Intended purpose for this site

Initial evolution

This domain and website was initially created to advertise John Steele’s services as a freelance contractor. It expanded its scope to add collected technical information from what was then a flourishing selfhelp support group known as Gerrards Cross Computer Club (GXCC). John was an active member and provided, together with other members (both professional like John and experienced amateurs in various aspects of computing) technical support and advice to enthusiastic amateur members who were eager to learn more about computing.

While the club did have its own website there were good technical reasons why updating the club site could not be opened up to other people directly contributing to it so John added some technical material to his own site. This was mainly links to programs and other supporting material that John collected over the years with contributions from other GXCC members.

John, and others, also gave regular presentations in PowerPoint format and these were usually published on the GXCC club site as a means of advertising to the world (and especially to people local to Gerrards Cross) that we did have access to skilled and experienced professional expertise as a means of encouraging local people to join the club. As a matter of principle these were all made publicly accessible.

Next stage of evolution

The original creator of the club website was a professional freelance web developer and trainer but, for good technical security related reasons associated with his business, he was unwilling to give access to other parties to maintain it. Maintaining the club site in a timely manner was, for many reasons, becoming increasingly difficult for him so John offered to take over the maintenance of the site but that required the site to be migrated to another platform which was successfully acheived.

John revised some of the layout and made some cosmetic changes, based on his experience with his own web site, to make it very easy to maintain by anyone with with very minimal knowledge of web page structure. The principle being that all changes could be made and tested offline and then uploaded to the website with a mouse click. Changes could readily be tested before being uploaded.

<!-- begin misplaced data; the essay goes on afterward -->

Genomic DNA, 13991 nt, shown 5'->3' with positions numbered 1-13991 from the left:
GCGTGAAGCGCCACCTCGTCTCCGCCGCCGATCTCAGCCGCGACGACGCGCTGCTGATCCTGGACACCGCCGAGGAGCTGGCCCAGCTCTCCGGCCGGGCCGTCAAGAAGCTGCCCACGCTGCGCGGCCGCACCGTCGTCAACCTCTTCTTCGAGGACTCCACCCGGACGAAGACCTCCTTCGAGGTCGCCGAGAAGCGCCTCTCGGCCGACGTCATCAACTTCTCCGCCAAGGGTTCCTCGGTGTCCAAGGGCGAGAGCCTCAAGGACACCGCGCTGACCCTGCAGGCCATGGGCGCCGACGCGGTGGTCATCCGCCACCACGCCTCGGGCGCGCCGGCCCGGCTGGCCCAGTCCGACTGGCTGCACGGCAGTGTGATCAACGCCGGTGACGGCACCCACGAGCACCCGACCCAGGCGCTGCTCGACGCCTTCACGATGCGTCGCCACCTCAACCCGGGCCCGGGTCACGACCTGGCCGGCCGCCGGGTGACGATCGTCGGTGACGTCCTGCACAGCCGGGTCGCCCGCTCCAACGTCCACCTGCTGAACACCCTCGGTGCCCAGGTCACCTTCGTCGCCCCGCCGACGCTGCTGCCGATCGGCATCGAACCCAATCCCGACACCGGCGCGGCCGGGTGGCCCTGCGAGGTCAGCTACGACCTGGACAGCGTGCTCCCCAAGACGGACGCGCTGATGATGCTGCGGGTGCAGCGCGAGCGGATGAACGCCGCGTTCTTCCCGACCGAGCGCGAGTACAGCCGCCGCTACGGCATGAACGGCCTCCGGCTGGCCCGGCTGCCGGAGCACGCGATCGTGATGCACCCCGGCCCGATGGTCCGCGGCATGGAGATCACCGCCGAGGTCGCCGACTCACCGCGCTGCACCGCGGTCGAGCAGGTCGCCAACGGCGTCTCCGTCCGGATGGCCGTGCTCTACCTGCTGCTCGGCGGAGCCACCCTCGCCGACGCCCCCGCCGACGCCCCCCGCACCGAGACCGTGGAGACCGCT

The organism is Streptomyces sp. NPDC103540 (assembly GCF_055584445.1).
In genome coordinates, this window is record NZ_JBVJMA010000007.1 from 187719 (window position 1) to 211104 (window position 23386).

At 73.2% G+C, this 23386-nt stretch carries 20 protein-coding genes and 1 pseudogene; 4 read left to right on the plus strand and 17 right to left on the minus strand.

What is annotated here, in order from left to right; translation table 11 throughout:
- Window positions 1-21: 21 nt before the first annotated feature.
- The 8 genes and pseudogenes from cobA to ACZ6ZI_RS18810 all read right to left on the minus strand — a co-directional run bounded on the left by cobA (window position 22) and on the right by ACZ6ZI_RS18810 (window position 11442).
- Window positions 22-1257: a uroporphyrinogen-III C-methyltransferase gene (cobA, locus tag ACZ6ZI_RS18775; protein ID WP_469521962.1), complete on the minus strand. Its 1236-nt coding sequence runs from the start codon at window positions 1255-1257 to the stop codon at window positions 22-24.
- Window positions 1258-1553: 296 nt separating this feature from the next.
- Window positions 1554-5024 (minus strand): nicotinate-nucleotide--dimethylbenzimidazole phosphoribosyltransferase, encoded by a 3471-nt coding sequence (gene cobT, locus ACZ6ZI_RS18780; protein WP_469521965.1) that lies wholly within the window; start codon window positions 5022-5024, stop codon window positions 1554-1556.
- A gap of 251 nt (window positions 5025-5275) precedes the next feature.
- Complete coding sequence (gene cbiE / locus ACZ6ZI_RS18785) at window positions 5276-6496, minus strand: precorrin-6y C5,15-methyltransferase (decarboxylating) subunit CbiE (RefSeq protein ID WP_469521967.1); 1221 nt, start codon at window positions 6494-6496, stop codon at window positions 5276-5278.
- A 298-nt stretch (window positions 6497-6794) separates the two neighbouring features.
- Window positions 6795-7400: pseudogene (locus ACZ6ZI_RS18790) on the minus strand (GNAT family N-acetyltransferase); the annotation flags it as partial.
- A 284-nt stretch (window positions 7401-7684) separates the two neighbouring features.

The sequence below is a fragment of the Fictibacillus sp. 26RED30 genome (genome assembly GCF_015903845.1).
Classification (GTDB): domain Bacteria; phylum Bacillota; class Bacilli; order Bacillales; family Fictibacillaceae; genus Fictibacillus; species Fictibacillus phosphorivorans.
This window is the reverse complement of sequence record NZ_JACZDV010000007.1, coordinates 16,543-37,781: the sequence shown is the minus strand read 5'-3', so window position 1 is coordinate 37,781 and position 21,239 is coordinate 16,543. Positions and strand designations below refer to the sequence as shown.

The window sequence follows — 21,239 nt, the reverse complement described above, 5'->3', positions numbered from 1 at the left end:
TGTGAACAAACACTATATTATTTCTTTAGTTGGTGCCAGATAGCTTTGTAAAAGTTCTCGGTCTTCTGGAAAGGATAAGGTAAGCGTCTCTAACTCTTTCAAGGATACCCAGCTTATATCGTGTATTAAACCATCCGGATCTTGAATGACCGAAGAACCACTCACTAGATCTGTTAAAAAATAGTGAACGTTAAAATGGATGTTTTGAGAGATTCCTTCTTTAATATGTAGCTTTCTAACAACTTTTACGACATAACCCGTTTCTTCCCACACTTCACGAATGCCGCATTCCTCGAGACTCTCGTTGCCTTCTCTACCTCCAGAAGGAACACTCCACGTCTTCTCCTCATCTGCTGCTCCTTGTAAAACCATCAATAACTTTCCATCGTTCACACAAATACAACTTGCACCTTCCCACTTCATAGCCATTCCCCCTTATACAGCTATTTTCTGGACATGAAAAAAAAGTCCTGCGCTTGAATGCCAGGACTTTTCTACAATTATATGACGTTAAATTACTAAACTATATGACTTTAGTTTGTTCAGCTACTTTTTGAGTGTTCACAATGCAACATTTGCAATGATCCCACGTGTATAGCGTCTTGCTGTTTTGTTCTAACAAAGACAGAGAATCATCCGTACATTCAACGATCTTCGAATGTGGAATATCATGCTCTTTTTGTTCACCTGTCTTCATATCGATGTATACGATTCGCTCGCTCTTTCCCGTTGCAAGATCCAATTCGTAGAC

John then retired from his IT contractor business and migrated his own website to the same platform as the GXCC site. His vision was to merge his existing technical support material to the club website which would make all technical content he had collected accessible under the GXCC website.

This offer however was vetoed by the GXCC committee, and then overtaken by a change of approache. They made the decision to migrate the club website from a very the very simple (but, by design, very easy to maintain) HTML only site just like this one, to a WordPress based site and to hide all technical material behind a members only paywall. As about 75% of the existing technical material already published had been written by John, with the explicit intention being to advertise the club's technical expertise, and hopefully to encourage new members to join, John protested about this decision. He could not see the need for the complexity, and huge overhead, of WordPress, and did he not believe the claim that members would routinely want to contribute any material as proved to be the case. He would also not permit his material to be hidden behind a paywall as it was always intended to be publicly available to encourage new members to join.

The new GXCC club WordPress website was about 10 times the size of the simple site and, despite the claim that WordPress would make it so easy to maintain, was only updated once or twice a year. When John was maintaining the original HTML version he updated, at least the essential future events, each month which took all of 30 seconds! Uploading presentations might have taken up to a couple of minutes mainly to create the descriptive entry in the table – hardly an onerous task. The new site was also VERY slow to load when compared with the previous simple site.

Current state of affairs

John transferred all of his currently relevant material (presentations and guides), and prvided links to many other programs and other external technical support material to this website. John was not prepared to give any more talks to GXCC meetings if his presentation material would not be published as a public download and, with much regret, terminated his membership. Numbers of members have since apparently fallen (not helped by COVID) and GXCC is now closing. Their entire website content has been removed.

The future

This website will continue to evolve and some reformatting and reorganisation will take place over time.

If you find any out of date information please let John know. If you have any suggestions for additional material, or even some to contribute, that will also be welcome.